Fertilizer prices to stay over $1,000/tonne on gas and Ukraine, NA producers to benefit – Moody’s
LONDON (ICIS)–Fertilizer prices are likely to remain over the $1,000/tonne level well into 2023 on the back of high natural gas prices and lower exports from Russia and Belarus, according to credit ratings agency Moody’s.
The new high-price environment for fertilizers is likely to have a different effect on the various global producers, however. In North America (NA), fertilizer companies are expected to benefit from the country’s vast supply of natural gas, which will keep a lid in input costs.
In Europe, however, those costs will be higher and some producers have already curtailed ammonia production, for which natural gas is the key raw material.
The record highs posted in 2021 by many fertilizers were expected to normalise during 2022, as in many other crude and natural gas-dependent petrochemicals industries, but Russia’s invasion of Ukraine in February has put further pressure on prices.
The war in Ukraine is likely to cause “significant increases” in fertilizer selling prices as well as increased international demand as supply from Russia and Belarus, key global producers, is reduced.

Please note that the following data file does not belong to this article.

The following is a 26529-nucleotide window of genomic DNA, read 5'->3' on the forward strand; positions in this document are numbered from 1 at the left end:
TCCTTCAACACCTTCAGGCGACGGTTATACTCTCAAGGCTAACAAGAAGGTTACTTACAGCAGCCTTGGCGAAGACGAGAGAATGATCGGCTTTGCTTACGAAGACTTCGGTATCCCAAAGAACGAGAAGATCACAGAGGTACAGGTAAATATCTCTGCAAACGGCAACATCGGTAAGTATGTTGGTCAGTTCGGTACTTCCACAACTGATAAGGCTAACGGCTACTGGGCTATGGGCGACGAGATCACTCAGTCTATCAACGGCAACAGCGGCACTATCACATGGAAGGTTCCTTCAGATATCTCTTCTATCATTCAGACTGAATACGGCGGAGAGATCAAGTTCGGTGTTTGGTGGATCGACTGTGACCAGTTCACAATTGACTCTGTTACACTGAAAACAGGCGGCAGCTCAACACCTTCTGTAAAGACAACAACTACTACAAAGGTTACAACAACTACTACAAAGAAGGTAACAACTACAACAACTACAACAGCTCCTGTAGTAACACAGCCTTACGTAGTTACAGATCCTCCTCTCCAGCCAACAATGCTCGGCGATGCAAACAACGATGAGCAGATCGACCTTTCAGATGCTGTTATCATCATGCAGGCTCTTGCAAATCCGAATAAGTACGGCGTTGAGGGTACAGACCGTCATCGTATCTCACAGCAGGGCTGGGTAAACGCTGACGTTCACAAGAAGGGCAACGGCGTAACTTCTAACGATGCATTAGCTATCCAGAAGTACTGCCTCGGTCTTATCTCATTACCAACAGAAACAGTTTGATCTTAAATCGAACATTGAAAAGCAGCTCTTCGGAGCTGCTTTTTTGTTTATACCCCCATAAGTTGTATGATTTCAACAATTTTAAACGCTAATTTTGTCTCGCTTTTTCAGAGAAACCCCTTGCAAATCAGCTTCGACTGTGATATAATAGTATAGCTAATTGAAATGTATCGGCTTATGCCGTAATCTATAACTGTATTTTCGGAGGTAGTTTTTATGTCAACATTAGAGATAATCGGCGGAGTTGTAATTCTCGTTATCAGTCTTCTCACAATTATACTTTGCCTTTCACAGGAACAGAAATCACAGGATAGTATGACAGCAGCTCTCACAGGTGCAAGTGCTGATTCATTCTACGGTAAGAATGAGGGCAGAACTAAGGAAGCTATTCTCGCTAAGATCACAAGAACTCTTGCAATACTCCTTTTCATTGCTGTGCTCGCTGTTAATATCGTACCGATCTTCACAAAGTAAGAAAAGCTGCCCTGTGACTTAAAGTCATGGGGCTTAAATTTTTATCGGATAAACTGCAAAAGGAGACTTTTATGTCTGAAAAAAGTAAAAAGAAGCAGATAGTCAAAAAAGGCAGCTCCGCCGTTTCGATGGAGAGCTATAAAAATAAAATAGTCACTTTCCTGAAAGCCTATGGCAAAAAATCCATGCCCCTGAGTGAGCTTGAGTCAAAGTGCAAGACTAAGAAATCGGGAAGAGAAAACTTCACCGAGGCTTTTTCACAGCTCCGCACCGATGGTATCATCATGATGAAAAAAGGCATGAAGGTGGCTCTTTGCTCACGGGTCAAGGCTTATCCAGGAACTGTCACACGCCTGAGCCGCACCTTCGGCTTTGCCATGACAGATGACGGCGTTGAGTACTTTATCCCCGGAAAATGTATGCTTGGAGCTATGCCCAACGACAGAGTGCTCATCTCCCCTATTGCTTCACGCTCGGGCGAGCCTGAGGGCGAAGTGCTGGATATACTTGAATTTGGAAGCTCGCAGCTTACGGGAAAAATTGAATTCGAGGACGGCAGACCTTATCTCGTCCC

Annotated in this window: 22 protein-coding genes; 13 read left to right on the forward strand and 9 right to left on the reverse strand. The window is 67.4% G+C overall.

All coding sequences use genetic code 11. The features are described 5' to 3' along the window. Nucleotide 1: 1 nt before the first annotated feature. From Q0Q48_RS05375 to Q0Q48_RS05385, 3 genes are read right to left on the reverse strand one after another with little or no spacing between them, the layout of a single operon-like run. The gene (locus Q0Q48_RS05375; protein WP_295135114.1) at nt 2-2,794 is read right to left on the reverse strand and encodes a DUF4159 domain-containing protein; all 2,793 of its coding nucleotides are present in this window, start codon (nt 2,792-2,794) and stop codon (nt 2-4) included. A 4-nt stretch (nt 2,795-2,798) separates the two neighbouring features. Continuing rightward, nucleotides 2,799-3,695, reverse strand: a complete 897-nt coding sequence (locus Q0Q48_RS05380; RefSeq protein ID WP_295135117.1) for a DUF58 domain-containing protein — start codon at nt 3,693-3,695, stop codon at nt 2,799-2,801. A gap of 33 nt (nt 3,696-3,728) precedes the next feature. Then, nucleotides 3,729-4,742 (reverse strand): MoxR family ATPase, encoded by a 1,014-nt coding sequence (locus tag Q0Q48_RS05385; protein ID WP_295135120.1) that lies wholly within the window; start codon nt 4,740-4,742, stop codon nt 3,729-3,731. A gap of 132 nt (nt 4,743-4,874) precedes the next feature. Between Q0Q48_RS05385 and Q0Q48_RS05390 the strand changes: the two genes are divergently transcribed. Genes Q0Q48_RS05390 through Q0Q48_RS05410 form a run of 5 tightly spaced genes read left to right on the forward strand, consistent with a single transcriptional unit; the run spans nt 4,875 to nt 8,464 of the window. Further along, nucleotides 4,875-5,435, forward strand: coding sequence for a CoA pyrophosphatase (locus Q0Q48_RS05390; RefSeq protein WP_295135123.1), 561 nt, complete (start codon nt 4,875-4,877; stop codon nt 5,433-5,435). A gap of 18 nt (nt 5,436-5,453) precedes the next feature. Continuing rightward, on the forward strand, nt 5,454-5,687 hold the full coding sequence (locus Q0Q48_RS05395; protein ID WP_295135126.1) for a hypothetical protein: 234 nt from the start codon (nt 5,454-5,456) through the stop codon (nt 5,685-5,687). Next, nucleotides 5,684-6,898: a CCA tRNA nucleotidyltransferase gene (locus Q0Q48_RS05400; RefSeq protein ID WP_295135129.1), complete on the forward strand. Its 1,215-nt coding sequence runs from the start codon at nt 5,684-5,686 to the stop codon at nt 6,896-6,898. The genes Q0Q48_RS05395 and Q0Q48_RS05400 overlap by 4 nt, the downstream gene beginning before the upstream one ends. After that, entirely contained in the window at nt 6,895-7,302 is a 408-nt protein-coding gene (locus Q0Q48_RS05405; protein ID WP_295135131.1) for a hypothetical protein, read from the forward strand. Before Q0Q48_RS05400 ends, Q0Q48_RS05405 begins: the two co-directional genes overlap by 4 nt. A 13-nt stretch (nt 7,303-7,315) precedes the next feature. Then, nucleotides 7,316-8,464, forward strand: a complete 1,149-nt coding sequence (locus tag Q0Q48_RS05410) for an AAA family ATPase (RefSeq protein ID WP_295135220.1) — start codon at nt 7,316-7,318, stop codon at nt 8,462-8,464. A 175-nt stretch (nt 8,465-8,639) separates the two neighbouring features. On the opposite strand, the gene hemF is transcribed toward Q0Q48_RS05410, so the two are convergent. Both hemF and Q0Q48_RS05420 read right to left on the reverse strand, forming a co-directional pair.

In response to sanctions imposed on Russia, President Vladimir Putin has imposed a ban in fertilizer exports until at least the end of 2022.
Once again, North American players – in both the fertilizer and chemical industries – will have an advantage.
“Russia’s invasion of Ukraine will have a limited direct effect on North American chemical producers because neither country accounts for more than 1% of most producers’ revenues, assets and raw materials,” said Moody’s.
“But higher oil and energy prices and the loss of Russian exports will increase commodity prices, exacerbating the inflationary environment and straining certain supply chains. This combination of factors will reduce margins for specialty [chemicals] companies and most companies’ European operations.”
Moody’s said only prices for potash and diammonium phosphate (DAP) will go below the $1,000/tonne mark by the end of 2023, in a US Gulf NOLA basis, and ammonia will start 2024 above that level.
In addition, Moody’s said sulphur prices are also likely to remain high as Russia accounts for a significant amount of global production, trailing only China and the US.
This, in turn, will increase prices for derivative sulphuric acid which is used in several downstream manufacturing sectors as a feedstock.
“Sulphur prices have surged, and we expect further price increases. This will raise sulphuric acid prices, an important commodity chemical in automotive, electronics, and industrial end markets,” concluded Moody’s.